• Chengnon Hsu says:

      Hi Susan,
      Back in 2018, maybe there were no supplier of high end road bikes.
      But, since 2019, you can rent a titanium road bike from Rikulau or Bike Express.
      This info may be too late for you. But, may benefit anyone who sees the posting.
      Hope you can find the bike you need on your next visit to Taiwan.

      Best regards,

      Chengnon Hsu

    • Chengnon Hsu says:

      Hi Max,
      I am a local Taiwanese.
      No problem to do the journey on Route #1 on a drop bar road bike.
      People here do this all the time.

      For your reference

      Chengnon Hsu

  23. James Ward says:

    Hi Darren,

    Fantastic article! I am planning on cycling around the Island in March and wanted to know whether the bikes for rental come in XL frames (58-60inch) – reason being is that I am 6ft 5 (almost 2 metres). If not do you know how easy it would be to buy an XL – XXL frame bike over in Taiwan?


    • Chengnon Hsu says:

      Hi James,
      This info may come in too late. But, you can try Rikulau or Bike Express on your next visit to TAiwan. They do have very big bikes for rent. Up to 2 meters, I guess.

      For your reference

      Chengnon Hsu

  24. Almut Schmidt says:

    Hi there,

    we will visit Taiwan in 2 weeks and unfortunately have to change our plans a little through an injury (two broken wrists). We really want to do the East-Coast-Cycling from Hualien to Taitung but the only possibility is with a tandem. We already got in contact with a rental service, but they don’t have any. Do you have an idea if and where we could rent a tandem? Thank you so much in advance, i really got out of ideas how to fix the vacation.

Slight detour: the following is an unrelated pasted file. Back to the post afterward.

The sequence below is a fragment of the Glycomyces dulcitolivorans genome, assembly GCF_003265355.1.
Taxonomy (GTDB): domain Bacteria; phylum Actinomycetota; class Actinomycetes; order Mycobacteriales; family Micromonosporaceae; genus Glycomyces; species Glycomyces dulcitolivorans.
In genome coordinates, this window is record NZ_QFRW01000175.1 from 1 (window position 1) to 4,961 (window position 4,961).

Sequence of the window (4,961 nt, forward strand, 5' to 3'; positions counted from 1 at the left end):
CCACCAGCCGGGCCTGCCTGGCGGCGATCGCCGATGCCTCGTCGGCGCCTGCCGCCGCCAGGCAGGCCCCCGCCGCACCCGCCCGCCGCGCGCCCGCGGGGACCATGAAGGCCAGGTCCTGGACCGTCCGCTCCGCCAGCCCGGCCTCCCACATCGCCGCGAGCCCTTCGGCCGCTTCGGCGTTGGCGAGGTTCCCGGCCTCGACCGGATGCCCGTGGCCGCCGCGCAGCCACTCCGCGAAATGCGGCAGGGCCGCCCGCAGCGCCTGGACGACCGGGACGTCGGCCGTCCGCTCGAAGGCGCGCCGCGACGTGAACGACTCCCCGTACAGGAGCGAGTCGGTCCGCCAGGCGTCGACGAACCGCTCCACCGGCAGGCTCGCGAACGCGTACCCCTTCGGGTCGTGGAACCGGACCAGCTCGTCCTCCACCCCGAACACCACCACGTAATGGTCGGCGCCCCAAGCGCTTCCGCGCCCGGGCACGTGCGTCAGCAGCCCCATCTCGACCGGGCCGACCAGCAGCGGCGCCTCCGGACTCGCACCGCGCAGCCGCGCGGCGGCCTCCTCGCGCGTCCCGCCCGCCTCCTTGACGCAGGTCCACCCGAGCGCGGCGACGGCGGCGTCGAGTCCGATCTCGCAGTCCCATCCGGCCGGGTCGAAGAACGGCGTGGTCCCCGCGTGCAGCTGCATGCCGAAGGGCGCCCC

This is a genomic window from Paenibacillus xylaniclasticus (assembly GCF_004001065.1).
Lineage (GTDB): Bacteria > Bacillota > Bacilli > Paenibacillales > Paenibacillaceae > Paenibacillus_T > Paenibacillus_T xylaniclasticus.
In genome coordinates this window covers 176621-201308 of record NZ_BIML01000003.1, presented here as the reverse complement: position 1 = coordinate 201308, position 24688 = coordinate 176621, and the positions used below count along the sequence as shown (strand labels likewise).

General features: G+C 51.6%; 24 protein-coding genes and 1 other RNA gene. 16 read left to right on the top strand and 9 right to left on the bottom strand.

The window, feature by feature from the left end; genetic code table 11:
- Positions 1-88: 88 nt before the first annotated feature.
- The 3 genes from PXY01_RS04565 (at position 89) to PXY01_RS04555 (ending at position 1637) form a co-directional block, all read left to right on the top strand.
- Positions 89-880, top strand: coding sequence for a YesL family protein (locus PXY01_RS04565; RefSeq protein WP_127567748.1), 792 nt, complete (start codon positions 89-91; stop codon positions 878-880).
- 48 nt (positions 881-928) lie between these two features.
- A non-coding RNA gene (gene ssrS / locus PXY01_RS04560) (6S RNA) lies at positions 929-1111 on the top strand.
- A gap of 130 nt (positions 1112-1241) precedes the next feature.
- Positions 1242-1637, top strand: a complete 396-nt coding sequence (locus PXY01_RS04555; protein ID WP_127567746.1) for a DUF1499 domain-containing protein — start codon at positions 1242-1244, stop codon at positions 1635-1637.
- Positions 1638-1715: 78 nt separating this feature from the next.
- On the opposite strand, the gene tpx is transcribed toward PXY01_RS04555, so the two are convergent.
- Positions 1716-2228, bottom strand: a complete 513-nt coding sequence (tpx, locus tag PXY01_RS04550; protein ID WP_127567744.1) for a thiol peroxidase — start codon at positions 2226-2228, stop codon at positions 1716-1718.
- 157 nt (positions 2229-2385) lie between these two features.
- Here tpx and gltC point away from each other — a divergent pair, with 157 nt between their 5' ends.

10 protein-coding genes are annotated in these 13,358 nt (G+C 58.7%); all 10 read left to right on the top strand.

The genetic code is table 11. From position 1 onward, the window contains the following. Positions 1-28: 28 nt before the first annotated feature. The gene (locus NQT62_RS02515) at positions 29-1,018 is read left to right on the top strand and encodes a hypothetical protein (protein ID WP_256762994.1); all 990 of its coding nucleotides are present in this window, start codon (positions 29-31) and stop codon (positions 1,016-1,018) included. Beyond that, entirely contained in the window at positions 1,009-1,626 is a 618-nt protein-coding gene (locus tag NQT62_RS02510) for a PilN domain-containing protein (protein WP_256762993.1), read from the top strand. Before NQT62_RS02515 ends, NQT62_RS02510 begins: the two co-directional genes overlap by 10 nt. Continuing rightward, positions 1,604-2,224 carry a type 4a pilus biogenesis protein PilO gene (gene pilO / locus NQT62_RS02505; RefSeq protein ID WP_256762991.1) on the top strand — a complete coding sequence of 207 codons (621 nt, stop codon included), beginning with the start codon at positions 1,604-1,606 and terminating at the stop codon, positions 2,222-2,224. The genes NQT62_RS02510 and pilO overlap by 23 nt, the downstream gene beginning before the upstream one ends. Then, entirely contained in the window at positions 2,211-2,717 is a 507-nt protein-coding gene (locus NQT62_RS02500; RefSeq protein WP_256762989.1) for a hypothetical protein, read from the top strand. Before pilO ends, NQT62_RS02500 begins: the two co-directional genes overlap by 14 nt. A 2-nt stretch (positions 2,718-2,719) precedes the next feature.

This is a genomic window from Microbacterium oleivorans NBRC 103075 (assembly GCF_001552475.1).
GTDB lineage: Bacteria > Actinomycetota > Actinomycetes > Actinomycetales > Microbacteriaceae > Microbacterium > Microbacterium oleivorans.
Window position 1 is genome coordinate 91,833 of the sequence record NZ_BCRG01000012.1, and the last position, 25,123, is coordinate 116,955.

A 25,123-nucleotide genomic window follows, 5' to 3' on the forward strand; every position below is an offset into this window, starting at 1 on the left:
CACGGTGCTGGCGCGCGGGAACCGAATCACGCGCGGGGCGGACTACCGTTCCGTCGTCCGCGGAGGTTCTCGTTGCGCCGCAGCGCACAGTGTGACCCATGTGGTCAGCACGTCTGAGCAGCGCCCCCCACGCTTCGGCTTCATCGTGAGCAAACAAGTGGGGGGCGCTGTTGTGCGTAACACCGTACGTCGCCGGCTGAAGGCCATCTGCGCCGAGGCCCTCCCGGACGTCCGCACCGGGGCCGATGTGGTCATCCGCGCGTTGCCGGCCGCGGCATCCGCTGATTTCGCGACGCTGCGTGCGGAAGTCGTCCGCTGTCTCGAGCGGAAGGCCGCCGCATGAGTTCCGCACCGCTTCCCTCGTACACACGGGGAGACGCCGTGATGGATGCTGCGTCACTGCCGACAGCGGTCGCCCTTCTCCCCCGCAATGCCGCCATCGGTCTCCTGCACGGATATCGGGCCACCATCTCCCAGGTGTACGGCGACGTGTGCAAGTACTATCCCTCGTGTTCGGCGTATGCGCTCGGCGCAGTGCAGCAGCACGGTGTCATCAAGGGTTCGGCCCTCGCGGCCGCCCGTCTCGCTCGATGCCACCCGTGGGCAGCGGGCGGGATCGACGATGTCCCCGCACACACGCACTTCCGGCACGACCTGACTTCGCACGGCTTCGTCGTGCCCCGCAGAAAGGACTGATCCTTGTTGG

25. drogo123 says:

    How much training do you need to start an adventure such as yours? How much riding and longest rides do you have to do in order to prepare yourself?

  26. Mahandra Kumar says:

    Hi, I got a Brompton 6 speed folding bike. I toured South Korea on that comfortably last Autumn. Do you think I can tour around Taiwan including its Central Mountain region on it. Your advice will be pretty helpful. I am planning to do it in November this year.

    • Chengnon Hsu says:

      I am local Taiwanese.
      From January to April, you may encounter a cold front in Taiwan. But, the temperature hardly fall below 10 degrees C in the north, and 15 degrees C in the south.
      But, if you climb the mountains, that is a different story. As we know, temperature falls 0.6 degrees for every 100 m rise in altitude.

      For your reference

      Chegnon Hsu

Comments are closed.

Send this to a friend